There are 6 thoughts on “Alma’s Prophetic Commissioning Type Scene”.

  1. Great article. I’ve been a big fan of your research over the years, and this article provides a valuable contribution to the field.

    Just a few thoughts on the specifics of Alma’s conversion as it relates to the eight elements of the standard prophetic call. In regard to the Protest, I think the words of the angel in Mosiah 27:15 are noteworthy: “And now behold, can ye dispute the power of God? For behold, doth not my voice shake the earth? And can ye not also behold me before you? And I am sent from God.”

    We don’t get Alma directly protesting. What we do get is the angel preemptively nipping any such protest in the bud. (Perhaps Alma did protest and it simply isn’t recorded, but to me that seems the less likely option considering the frightening nature of the divine confrontation.) The angel rhetorically asking Alma “can ye dispute” seems particularly relevant. In effect, he is saying “can ye protest, doubt, debate, or contend with my message.” The answer to which was clearly no! Notice how the Lord’s response to Moses similarly utilizes a series of rhetorical questions that appeal to self-evident divine qualities as a way to discredit the rationale of the Protester: “Who hath made man’s mouth? or who maketh the dumb, or deaf, or the seeing, or the blind? have not I the Lord?” (Exodus 4:11).

    Thus, the clearest manifestation of the Protest element in the narrative in Mosiah 27 may, ironically, be the angel explicitly telling Alma (in a response that may intentionally hark back to the Moses call narrative) that any sort of “disputation” (i.e., Protest) on Alma’s part would be futile.

    To me, correlating the Protest element with this passage in Mosiah 27:15 is more fitting than the options of Mosiah 27:30 or Alma 36:13 (as listed in your chart on p. 133). This is because the rebellion discussed in those verses is of a more general (and temporarily prior) nature and not so closely related to the divine confrontation itself. Even if you disagree, hopefully my comments add another layer of insight to this element of Alma’s conversion/call narrative.

    • Thank you for your comments, Ryan. I wish I had thought of this keen insight provided by your close attention to the text. The divine or angelic response to the prophet’s objection is customarily reassurance, but this passage instead has the messenger anticipate and forestall the protest of unworthiness. Thanks.

  2. Grateful that you wrote this paper, Bro. Goff! I wrote a small response to this criticism for FAIR a while back ( and didn’t see a lot of literature engaging it in a more critical/scholarly way. I thought about asking around to see if someone would write a paper like this about it but decided against it. So, again, grateful you did this paper and are doing this series! I actually have another small article that responds to this criticism from Brodie ( Your material on this question in 1991 was very helpful for me in answering parts of it!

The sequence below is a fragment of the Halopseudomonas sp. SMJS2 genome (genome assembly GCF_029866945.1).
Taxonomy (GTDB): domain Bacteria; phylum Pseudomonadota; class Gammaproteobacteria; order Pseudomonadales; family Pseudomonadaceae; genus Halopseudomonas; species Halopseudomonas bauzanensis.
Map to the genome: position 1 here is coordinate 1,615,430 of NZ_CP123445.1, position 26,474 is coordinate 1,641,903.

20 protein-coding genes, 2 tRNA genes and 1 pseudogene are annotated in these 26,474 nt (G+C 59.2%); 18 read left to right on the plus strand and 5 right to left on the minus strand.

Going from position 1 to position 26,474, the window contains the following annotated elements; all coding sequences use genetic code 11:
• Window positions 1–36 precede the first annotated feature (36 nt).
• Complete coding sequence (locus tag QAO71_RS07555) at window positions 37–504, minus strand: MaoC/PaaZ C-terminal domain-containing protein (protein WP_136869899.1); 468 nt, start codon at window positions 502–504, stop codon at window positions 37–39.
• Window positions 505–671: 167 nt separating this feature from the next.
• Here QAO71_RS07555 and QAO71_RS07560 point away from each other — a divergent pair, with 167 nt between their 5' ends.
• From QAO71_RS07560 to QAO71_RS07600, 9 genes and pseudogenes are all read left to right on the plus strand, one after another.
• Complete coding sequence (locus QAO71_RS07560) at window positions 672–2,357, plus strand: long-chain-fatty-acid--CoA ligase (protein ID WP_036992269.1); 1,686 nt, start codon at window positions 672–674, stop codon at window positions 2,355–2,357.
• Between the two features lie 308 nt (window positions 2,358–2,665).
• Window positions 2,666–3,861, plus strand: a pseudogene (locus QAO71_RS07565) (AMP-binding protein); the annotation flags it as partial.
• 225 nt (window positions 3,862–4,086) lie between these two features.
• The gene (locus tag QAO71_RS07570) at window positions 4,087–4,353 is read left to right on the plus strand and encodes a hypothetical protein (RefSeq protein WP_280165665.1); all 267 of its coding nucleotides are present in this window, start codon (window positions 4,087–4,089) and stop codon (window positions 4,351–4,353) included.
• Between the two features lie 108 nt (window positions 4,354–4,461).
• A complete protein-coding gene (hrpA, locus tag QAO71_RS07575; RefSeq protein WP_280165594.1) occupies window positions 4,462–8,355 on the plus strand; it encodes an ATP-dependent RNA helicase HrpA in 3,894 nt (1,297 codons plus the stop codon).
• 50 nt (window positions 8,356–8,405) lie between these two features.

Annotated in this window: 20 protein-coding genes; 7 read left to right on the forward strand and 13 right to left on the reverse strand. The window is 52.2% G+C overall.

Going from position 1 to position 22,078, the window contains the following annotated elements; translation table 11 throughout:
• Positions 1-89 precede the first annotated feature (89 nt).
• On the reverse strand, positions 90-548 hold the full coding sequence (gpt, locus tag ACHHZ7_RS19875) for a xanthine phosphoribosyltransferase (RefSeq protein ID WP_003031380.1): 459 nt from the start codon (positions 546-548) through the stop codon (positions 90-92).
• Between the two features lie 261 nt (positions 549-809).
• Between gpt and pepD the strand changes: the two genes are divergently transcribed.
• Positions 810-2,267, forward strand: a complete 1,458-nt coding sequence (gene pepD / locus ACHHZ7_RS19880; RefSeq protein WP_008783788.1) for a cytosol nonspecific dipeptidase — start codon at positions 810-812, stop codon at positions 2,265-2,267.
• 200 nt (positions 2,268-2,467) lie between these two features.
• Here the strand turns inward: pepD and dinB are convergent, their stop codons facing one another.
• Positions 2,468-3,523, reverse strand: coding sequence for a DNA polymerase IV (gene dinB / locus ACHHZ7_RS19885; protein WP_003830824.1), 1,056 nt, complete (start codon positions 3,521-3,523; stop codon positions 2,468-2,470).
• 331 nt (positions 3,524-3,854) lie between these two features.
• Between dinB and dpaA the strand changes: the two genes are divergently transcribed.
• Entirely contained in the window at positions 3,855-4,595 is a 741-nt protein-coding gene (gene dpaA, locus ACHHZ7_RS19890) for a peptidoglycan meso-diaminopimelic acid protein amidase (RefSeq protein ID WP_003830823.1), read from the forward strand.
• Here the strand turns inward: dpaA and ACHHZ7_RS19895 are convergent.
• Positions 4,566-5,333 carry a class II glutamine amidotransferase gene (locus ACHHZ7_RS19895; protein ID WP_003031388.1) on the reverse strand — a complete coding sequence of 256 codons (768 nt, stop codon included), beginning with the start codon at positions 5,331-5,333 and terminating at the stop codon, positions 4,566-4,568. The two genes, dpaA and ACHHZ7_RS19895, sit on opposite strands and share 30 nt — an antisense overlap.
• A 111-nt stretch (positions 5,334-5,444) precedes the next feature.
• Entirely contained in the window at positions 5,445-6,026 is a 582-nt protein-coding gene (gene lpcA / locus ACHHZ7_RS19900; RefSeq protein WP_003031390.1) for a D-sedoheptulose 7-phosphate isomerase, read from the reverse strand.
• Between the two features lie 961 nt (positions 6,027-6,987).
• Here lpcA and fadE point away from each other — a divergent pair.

• Thanks for the comments, Spencer, and the links that show we have been working on parallels lines of reasoning. Book of Mormon narrative deserves much stronger readings than it normally gets. I am trying to reshape such reading approaches by framing such readings under the heading of Hebraic narrative so that not only are the particular stories read side-by-side but the form of textuality the text asserts for itself is the framework in which the narratives are compared–the notion of allusion/intertextuality that I argue for. Of the five narratives Brodie singles out as plagiarized from the Bible, three have been submitted (which includes the one published this week) for publication, I will submit a fourth this week, and the fifth I am composing the introduction to (but the rest of the article is written). Over the next year or so I will have expanded this argument extensively taking up the best examples Brodie can offer of stories “plagiarized” from the Bible.

      • I do have a question about the parallels. Do you think that are important to engage at all? Because what would really seem to push me over the edge in terms of affirming more confidently that Joseph didn’t plagiarize Alma would be the same parallels being able to be drawn between Paul/Alma and a source that shared parallels with them that predates them and especially a source that predates Lehi’s departure from Jerusalem. But maybe the parallels don’t matter as much as establishing a perhaps more generic type-scene connection between Alma and Paul? I’m not nearly as well read on this so I’ll defer to your authority but it is a curious sort that comes back every once in a while.

        • In demonstrating that Paul’s prophetic commissioning follows the type scene of prophetic stories in the Hebrew Bible, I assert that Paul’s story is not original, and that is the point of a type scene. Acts places Paul in the line of Old Testament prophets such as Moses, Isaiah, Deutero-Isaiah, Ezekiel, and many others. So I think you and I are making the point. The expectation of originality is the wrong measure to apply to Alma’s prophetic commissioning scene. The problem with expecting narratives in the New Testament or Book of Mormon to be sui generis is that ancient Hebraic writers had the opposite expectation: events from the past repeat according to a divine pattern. If we miss that message, we have misunderstood the Bible and the Book of Mormon and the techniques by which Hebraic narrative operates.

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